In 1993, the video game developers at id Software released Doom, a first-person shooter that placed a nameless protagonist into the fiery depths of hell, equipped with an arsenal of weapons to mow down imps, demons, lost souls, and the intimidating "Barons of Hell."
In 2022, the hacker Sick Codes installed a modified version of Doom on the smart control panel of a John Deere tractor, with the video game's nameless protagonist this time mowing down something entirely more apt for the situation: Corn.
At DEFCON 30, Sick Codes presented his work to an audience of onlookers at the conference's main stage. His efforts to run the modified version of Doom, which are discussed in today's episode of Lock and Code with host David Ruiz, are not just good for a laugh, though. For one specific community, the work represents a possible, important step forward in their own fight—the fight for the "right to repair."
"Right to Repair" enthusiasts want to be able to easily repair the things they own. It sounds like a simple ask, but when’s the last time you repaired your own iPhone? When’s the last time you were even able to replace the battery yourself on your smartphone?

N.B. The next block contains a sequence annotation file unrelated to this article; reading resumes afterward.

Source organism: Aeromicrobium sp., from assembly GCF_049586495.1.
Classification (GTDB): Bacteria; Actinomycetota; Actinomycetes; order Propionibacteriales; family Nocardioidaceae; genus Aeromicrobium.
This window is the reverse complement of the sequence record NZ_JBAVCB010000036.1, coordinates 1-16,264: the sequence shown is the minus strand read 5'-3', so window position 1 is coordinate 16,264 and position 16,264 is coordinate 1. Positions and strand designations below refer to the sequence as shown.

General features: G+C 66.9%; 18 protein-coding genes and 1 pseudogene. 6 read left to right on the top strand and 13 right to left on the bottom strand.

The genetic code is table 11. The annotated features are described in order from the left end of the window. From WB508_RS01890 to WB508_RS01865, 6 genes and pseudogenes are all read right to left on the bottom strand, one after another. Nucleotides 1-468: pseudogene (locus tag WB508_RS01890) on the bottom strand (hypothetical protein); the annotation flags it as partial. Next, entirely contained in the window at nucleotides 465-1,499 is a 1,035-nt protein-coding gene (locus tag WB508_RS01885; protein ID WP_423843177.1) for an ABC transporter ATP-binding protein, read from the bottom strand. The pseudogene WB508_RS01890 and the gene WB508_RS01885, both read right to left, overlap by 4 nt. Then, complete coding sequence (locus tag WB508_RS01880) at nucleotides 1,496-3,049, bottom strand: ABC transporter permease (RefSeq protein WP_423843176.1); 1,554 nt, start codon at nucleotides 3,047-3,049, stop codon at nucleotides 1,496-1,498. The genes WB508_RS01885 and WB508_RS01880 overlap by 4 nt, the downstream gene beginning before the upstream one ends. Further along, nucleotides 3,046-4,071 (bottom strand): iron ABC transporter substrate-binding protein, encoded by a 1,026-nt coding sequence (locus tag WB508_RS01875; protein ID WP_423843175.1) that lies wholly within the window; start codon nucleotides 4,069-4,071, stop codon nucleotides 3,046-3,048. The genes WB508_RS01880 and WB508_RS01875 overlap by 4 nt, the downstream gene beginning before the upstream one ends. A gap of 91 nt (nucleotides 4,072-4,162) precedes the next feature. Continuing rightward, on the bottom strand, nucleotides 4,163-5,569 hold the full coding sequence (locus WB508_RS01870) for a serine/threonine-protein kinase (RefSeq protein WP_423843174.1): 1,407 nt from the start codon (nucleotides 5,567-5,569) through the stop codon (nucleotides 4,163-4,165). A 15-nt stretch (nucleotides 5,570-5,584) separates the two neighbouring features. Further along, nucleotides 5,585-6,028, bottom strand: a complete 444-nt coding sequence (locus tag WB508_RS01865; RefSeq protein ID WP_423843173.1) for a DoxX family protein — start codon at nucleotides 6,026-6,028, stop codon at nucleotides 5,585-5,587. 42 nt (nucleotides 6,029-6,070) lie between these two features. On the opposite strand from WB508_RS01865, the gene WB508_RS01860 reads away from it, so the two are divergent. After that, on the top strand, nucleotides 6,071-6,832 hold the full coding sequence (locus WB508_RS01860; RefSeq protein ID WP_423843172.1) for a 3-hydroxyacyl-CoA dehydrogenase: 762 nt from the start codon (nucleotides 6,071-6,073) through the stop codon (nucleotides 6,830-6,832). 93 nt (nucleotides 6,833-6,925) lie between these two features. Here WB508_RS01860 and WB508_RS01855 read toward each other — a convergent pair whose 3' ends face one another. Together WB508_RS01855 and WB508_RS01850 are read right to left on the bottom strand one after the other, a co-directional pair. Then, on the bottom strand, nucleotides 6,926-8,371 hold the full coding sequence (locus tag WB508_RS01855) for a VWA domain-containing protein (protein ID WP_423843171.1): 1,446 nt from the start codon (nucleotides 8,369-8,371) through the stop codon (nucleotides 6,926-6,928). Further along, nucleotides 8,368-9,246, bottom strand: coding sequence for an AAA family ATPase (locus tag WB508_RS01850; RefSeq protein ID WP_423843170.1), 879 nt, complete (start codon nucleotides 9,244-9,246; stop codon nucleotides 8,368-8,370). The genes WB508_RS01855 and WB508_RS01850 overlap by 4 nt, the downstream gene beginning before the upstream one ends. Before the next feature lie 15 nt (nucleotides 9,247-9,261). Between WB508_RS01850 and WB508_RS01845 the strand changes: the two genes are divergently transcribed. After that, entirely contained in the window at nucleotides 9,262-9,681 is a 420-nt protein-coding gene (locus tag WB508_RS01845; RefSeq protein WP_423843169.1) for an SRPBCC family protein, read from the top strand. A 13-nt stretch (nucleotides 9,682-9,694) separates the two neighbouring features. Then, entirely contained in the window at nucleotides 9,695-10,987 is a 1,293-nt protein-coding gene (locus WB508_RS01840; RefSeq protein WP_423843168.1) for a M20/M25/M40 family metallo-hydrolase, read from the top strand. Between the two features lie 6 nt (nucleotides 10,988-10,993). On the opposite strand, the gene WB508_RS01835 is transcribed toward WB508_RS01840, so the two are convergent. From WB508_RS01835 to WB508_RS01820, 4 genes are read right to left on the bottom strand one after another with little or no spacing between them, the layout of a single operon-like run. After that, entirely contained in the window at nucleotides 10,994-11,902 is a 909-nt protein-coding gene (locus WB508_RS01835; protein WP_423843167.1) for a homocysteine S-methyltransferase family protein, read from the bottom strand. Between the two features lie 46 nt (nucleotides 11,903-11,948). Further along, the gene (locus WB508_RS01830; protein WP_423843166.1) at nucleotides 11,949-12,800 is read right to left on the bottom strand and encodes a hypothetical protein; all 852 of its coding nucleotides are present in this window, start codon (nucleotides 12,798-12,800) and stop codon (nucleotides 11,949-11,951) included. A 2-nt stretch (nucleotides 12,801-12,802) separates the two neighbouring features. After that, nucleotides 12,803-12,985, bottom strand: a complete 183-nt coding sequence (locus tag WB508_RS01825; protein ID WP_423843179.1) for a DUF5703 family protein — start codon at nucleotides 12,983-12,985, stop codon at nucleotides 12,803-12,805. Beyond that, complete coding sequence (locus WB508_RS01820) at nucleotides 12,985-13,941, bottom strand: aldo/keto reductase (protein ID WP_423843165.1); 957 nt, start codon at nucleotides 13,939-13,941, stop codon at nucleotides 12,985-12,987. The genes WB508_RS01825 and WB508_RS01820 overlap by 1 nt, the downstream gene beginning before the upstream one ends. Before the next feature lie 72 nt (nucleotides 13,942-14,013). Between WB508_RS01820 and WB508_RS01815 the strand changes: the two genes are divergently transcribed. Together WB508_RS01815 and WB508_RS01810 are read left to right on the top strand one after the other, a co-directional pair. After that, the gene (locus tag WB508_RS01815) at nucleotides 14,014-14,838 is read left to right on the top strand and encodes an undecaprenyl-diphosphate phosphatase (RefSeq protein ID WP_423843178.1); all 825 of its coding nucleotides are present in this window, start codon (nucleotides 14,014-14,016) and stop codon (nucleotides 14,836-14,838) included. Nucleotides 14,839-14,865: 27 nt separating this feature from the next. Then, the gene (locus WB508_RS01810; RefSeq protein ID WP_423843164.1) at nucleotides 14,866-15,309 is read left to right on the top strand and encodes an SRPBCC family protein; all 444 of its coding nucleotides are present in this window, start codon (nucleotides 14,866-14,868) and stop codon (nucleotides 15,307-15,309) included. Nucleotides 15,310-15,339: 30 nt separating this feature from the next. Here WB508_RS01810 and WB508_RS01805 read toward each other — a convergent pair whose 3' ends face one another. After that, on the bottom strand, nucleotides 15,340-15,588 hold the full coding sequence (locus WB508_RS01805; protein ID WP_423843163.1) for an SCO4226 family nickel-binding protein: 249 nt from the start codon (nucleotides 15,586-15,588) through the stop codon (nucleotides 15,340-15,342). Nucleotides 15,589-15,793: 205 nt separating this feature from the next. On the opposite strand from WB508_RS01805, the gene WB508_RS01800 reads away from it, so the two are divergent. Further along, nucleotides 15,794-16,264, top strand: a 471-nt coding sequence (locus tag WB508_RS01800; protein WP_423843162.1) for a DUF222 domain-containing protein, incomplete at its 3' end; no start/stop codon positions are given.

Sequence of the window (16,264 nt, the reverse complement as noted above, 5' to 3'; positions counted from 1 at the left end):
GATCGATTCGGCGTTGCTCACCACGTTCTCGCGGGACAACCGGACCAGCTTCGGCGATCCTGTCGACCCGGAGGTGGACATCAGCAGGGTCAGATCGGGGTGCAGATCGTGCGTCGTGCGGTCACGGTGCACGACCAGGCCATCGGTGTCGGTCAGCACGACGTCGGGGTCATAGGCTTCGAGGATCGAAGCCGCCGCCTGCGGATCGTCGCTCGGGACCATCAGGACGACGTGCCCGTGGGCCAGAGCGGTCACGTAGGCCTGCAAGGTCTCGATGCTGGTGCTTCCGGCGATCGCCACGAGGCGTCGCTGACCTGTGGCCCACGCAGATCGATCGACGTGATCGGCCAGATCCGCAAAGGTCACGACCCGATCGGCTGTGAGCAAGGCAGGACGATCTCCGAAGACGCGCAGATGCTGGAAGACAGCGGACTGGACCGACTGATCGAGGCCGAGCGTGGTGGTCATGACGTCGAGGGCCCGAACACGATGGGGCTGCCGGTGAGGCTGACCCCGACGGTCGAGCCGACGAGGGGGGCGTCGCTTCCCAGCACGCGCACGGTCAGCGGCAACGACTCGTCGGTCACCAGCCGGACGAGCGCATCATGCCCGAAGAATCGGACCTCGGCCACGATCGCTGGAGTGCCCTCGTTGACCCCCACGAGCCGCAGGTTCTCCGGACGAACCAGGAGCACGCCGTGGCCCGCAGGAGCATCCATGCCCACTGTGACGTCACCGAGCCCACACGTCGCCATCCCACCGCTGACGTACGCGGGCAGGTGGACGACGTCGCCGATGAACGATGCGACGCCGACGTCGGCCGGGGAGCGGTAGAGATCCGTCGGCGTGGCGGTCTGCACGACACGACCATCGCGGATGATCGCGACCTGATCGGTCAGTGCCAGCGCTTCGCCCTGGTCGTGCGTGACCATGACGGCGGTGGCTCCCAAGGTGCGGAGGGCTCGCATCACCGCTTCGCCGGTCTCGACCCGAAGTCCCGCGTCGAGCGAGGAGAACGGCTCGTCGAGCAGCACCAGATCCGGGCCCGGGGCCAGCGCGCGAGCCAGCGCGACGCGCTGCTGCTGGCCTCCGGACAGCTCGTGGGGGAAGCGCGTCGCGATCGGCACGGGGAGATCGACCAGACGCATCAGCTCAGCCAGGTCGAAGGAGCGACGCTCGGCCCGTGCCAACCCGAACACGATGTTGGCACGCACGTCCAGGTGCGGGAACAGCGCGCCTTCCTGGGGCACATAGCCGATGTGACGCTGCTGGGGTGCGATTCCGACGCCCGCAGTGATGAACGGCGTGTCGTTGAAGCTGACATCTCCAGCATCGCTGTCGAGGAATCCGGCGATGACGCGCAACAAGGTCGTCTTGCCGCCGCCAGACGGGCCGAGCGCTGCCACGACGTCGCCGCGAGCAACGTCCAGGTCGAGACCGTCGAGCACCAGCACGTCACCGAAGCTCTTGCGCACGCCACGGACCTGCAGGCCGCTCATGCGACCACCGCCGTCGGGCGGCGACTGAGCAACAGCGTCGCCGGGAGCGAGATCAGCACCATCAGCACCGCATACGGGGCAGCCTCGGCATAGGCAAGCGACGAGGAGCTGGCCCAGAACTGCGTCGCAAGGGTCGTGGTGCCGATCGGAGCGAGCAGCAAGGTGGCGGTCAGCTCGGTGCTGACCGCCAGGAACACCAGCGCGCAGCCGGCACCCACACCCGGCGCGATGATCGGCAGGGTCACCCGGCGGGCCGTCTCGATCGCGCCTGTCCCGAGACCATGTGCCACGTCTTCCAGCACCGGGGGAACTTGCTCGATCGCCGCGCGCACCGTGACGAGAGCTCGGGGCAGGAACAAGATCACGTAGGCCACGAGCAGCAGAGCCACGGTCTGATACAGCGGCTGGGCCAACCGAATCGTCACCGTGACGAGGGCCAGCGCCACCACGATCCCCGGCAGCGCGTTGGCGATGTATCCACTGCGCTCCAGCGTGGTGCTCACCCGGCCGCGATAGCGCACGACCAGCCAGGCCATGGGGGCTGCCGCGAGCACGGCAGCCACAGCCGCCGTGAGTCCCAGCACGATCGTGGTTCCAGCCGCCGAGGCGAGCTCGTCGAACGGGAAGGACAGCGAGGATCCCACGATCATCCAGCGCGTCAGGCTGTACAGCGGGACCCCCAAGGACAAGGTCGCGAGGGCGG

The right to repair your equipment, without intervention from an authorized dealer, is hugely important to some farmers. If their tractor breaks down because of a software issue, they don’t want to wait around for someone to have to physically visit their site to fix it. They want to be able to fix it then and there and get on with their work.
So, when a hacker shows off that he was able to do something that wasn’t thought possible on a device that can be notoriously difficult to self-repair, it garners attention.
Today, we speak with Sick Codes about his most recent work on a John Deere tractor, and how his work represents a follow-up to what he a group of researchers showed last year, when he revealed how he was able to glean an enormous amount of information about John Deere smart tractor owners from John Deere's data operations center. This time around, as Sick Codes explained, the work was less about tinkering around on a laptop and more about getting phsyical with a few control panels that he found online.
“It’s kind of like surgery but for metallic objects, if that makes sense. Non-organic material.”
Tune in today to listen to Sick Codes discuss his work, why he did what he did, and how John Deere has reacted to his research.
Show notes and credits:
Intro Music: “Spellbound” by Kevin MacLeod (incompetech.com)
Licensed under Creative Commons: By Attribution 4.0 License
Outro Music: “Good God” by Wowa (unminus.com)